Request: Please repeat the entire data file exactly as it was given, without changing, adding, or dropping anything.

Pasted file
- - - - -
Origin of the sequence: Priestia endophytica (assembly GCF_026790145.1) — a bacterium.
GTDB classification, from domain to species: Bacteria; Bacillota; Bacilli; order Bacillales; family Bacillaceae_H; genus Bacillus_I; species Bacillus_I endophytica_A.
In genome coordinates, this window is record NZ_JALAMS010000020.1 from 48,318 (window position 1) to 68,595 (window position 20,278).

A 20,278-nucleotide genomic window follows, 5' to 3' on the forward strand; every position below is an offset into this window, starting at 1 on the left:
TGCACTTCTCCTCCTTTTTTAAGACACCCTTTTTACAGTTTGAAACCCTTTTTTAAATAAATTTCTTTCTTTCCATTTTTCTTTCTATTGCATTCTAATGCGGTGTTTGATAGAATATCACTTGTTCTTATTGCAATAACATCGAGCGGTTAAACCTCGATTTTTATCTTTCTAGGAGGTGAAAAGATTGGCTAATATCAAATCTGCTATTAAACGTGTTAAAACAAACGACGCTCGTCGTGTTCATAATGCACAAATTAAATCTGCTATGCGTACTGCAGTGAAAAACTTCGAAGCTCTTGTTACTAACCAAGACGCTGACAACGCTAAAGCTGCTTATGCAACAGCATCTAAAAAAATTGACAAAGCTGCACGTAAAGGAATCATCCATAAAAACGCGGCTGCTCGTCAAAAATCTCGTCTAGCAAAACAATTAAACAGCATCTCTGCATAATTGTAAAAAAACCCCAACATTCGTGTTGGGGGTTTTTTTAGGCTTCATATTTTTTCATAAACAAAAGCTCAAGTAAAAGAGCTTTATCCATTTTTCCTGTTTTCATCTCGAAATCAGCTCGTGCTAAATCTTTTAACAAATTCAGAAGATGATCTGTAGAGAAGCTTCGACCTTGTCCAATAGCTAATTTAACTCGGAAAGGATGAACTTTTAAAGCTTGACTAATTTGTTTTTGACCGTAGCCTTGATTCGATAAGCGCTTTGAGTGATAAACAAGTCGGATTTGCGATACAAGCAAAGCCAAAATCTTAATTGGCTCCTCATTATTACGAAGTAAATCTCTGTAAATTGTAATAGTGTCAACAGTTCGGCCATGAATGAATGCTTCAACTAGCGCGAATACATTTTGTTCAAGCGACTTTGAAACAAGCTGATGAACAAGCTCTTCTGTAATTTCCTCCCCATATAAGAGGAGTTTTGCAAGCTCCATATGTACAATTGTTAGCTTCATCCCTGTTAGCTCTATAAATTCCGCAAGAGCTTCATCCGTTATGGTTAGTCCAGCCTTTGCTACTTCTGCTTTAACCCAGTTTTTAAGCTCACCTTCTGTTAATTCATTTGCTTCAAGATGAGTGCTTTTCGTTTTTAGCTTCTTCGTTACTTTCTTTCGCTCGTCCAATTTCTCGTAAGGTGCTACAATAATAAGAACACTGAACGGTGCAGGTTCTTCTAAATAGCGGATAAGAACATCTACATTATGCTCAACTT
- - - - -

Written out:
Origin of the sequence: Priestia endophytica (assembly GCF_026790145.1) — a bacterium.
GTDB classification, from domain to species: Bacteria; Bacillota; Bacilli; order Bacillales; family Bacillaceae_H; genus Bacillus_I; species Bacillus_I endophytica_A.
In genome coordinates, this window is record NZ_JALAMS010000020.1 from 48,318 (window position 1) to 68,595 (window position 20,278).

A 20,278-nucleotide genomic window follows, 5' to 3' on the forward strand; every position below is an offset into this window, starting at 1 on the left:
TGCACTTCTCCTCCTTTTTTAAGACACCCTTTTTACAGTTTGAAACCCTTTTTTAAATAAATTTCTTTCTTTCCATTTTTCTTTCTATTGCATTCTAATGCGGTGTTTGATAGAATATCACTTGTTCTTATTGCAATAACATCGAGCGGTTAAACCTCGATTTTTATCTTTCTAGGAGGTGAAAAGATTGGCTAATATCAAATCTGCTATTAAACGTGTTAAAACAAACGACGCTCGTCGTGTTCATAATGCACAAATTAAATCTGCTATGCGTACTGCAGTGAAAAACTTCGAAGCTCTTGTTACTAACCAAGACGCTGACAACGCTAAAGCTGCTTATGCAACAGCATCTAAAAAAATTGACAAAGCTGCACGTAAAGGAATCATCCATAAAAACGCGGCTGCTCGTCAAAAATCTCGTCTAGCAAAACAATTAAACAGCATCTCTGCATAATTGTAAAAAAACCCCAACATTCGTGTTGGGGGTTTTTTTAGGCTTCATATTTTTTCATAAACAAAAGCTCAAGTAAAAGAGCTTTATCCATTTTTCCTGTTTTCATCTCGAAATCAGCTCGTGCTAAATCTTTTAACAAATTCAGAAGATGATCTGTAGAGAAGCTTCGACCTTGTCCAATAGCTAATTTAACTCGGAAAGGATGAACTTTTAAAGCTTGACTAATTTGTTTTTGACCGTAGCCTTGATTCGATAAGCGCTTTGAGTGATAAACAAGTCGGATTTGCGATACAAGCAAAGCCAAAATCTTAATTGGCTCCTCATTATTACGAAGTAAATCTCTGTAAATTGTAATAGTGTCAACAGTTCGGCCATGAATGAATGCTTCAACTAGCGCGAATACATTTTGTTCAAGCGACTTTGAAACAAGCTGATGAACAAGCTCTTCTGTAATTTCCTCCCCATATAAGAGGAGTTTTGCAAGCTCCATATGTACAATTGTTAGCTTCATCCCTGTTAGCTCTATAAATTCCGCAAGAGCTTCATCCGTTATGGTTAGTCCAGCCTTTGCTACTTCTGCTTTAACCCAGTTTTTAAGCTCACCTTCTGTTAATTCATTTGCTTCAAGATGAGTGCTTTTCGTTTTTAGCTTCTTCGTTACTTTCTTTCGCTCGTCCAATTTCTCGTAAGGTGCTACAATAATAAGAACACTGAACGGTGCAGGTTCTTCTAAATAGCGGATAAGAACATCTACATTATGCTCAACTT